First Click: I hate being an early adopter

October 26th, 2016


This week we celebrated the 15th anniversary of the iPod. I owned the original, receiving the $399 MP3 player as a gift from my very generous parents on Christmas day 2001, just two months after it went on sale. It only synced music over FireWire and only to iTunes which caused me to run out and spend $2,000 or so on a new PowerMac G4 and monitor. To me it was logical to spend five times the price of the iPod in order to be one of the first to use the newest gadget. That is my sickness.

Hello, my name is Thomas Ricker and I am an early adopter.

My condition is so bad that the iPod wasn’t even my first MP3 player. A year earlier I bought a $269 Rio 500 from Diamond Multimedia with a massive 64MBs of onboard storage and an optional 32MB memory card costing an additional $99.

I have my father to blame for my condition. He was a civilian engineer working on a myriad of Cold War communications projects, usually steeped in absolute secrecy. Weekends with dad meant spending a lot of time sifting through bins of resistors and capacitors at the local Radio Shack. It also meant growing up with the first home gaming console (Pong), the first handheld scientific calculator (the HP-35), and one of the first mass-produced home computers (the Apple ][). Hell, when I think back, I’m pretty sure we were one of the first families with a microwave — one so early it came with a radiation warning.

Maybe you share my affliction? Did you buy one of those early Xbox 360 consoles plagued by the red ring of death, or the first MacBook Air that laughed in the face of value-for-money? Or maybe you still buy games knowing full well you shouldn’t start playing them until after the first patches arrive? Or perhaps you were burned, quite literally, by a Galaxy Note 7? Don’t worry, I feel your pain.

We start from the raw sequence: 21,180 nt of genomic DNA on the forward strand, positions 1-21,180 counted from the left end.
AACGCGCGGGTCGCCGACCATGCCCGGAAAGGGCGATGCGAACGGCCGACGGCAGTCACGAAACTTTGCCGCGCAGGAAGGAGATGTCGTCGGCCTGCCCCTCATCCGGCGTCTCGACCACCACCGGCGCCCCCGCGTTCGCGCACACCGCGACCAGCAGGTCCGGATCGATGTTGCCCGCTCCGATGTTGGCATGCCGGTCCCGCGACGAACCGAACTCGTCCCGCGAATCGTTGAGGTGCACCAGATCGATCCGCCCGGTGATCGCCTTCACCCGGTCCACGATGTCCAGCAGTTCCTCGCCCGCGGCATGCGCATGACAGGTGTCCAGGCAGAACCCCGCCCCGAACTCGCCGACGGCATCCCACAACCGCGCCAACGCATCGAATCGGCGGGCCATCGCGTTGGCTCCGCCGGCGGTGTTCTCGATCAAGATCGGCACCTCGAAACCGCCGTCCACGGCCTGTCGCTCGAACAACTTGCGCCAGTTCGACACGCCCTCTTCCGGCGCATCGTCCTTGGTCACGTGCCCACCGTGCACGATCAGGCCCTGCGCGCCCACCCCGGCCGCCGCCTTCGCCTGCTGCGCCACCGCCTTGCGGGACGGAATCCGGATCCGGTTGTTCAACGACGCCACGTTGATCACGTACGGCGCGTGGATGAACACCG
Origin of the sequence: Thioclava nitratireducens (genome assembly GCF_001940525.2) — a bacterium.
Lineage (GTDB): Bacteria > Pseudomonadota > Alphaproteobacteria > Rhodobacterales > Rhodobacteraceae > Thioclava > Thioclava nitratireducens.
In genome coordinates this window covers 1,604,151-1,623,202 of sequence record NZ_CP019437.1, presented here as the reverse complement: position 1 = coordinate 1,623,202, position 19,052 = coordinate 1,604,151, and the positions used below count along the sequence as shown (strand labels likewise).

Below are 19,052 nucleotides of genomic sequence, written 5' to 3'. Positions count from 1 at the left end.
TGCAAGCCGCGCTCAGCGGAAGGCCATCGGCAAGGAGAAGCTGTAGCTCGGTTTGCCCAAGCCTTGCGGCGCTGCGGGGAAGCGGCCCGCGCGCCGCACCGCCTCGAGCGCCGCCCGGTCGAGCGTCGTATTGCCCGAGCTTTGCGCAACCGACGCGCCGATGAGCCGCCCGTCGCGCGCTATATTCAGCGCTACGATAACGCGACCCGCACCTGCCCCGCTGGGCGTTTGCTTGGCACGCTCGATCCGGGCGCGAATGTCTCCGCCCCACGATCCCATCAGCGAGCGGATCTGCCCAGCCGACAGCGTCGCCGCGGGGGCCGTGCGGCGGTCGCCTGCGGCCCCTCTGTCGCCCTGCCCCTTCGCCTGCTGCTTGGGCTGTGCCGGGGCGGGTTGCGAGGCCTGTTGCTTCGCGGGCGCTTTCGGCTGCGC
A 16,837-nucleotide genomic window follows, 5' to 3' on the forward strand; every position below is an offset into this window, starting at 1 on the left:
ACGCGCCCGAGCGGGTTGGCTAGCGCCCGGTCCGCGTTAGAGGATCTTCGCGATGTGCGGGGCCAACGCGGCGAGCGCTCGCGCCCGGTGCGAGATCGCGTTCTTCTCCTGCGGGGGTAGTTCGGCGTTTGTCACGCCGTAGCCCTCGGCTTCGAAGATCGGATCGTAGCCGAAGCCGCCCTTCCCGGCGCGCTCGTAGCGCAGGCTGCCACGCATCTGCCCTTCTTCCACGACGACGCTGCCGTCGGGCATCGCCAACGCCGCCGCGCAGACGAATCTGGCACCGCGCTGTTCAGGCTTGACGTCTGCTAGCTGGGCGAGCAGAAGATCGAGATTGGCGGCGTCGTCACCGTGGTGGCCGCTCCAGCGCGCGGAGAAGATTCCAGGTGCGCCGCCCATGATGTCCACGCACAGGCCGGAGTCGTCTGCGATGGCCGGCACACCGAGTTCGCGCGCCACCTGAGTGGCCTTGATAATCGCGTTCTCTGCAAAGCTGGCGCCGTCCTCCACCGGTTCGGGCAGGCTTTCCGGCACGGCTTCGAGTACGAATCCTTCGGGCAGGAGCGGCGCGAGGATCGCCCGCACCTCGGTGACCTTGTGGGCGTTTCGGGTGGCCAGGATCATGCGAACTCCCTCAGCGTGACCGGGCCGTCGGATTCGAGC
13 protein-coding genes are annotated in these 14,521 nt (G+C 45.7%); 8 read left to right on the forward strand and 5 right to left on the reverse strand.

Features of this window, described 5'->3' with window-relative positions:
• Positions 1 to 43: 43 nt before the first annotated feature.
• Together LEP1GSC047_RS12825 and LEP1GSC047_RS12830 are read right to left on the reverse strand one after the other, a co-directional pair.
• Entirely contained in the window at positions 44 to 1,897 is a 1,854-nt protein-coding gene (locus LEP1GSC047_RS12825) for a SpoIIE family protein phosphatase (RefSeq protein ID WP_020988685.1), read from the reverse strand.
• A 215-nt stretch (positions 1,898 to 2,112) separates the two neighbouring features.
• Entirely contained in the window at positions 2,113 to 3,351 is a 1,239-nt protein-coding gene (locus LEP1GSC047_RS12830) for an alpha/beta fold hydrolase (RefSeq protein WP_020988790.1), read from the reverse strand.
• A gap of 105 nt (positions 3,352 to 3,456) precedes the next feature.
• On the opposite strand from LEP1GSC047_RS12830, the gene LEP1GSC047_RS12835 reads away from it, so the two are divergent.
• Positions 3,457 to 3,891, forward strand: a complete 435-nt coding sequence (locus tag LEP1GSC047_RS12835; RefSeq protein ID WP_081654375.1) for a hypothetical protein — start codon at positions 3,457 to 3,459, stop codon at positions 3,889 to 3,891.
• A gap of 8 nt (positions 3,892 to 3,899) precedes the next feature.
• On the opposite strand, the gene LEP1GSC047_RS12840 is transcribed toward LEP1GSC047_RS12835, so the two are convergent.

Many early adopters have been drawn to Kickstarter and Indiegogo, crowdfunding sites that prey upon our lack of impulse control and that primal desire every toddler knows: I want a new toy! Usually it works out, but sometimes those bold promises about Android gaming consoles and high-tech coolers fail to deliver on the expectations generated by the millions raised in pledges — or worse, they deliver nothing at all.

Why do we do this? Are early adopters masochists who get off on the humiliation of paying too much just to beta test products for companies? Not exactly, at least not according to researchers.

Forrester Research study concluded that early adopters are driven by three things: novelty, information, and status. Our desire to experience something first is fraught with risk which we try to mitigate through research. That’s one reason you keep coming back to sites like The Verge and why The New York Times just spent more than $30 million to purchase The Wirecutter reviews site. We early adopters then take pride in showing off our purchases to the world, sometimes fanatically defending their flaws as vigorously as we’d defend ourselves.

Google’s Sundar Pichai, a man who had early access to Google Home, Google Wi-Fi, and the Google Pixel, told my colleague Lauren Goode that he leaves his prototypes at work each night in order to keep his home life simple. And when I think about it, I’m becoming more like Pichai every day. Last year I decided to forego the Apple Watch (or any smartwatch) because I’m trying to live a life with fewer distractions, not more. I haven’t bought a VR headset and my TV doesn’t support 4K resolutions or HDR because I know I can wait a few months for costs to go down and content availability to improve. Last month I decided to skip my usual tick-tock iPhone purchasing cycle by sticking with my two-year old iPhone 6 for another year. See, I’m trying real hard to live more simply and smartly and that starts with understanding the difference between want and need.

Although I’m really liking the looks of the new MacBook Pro coming out tomorrow.

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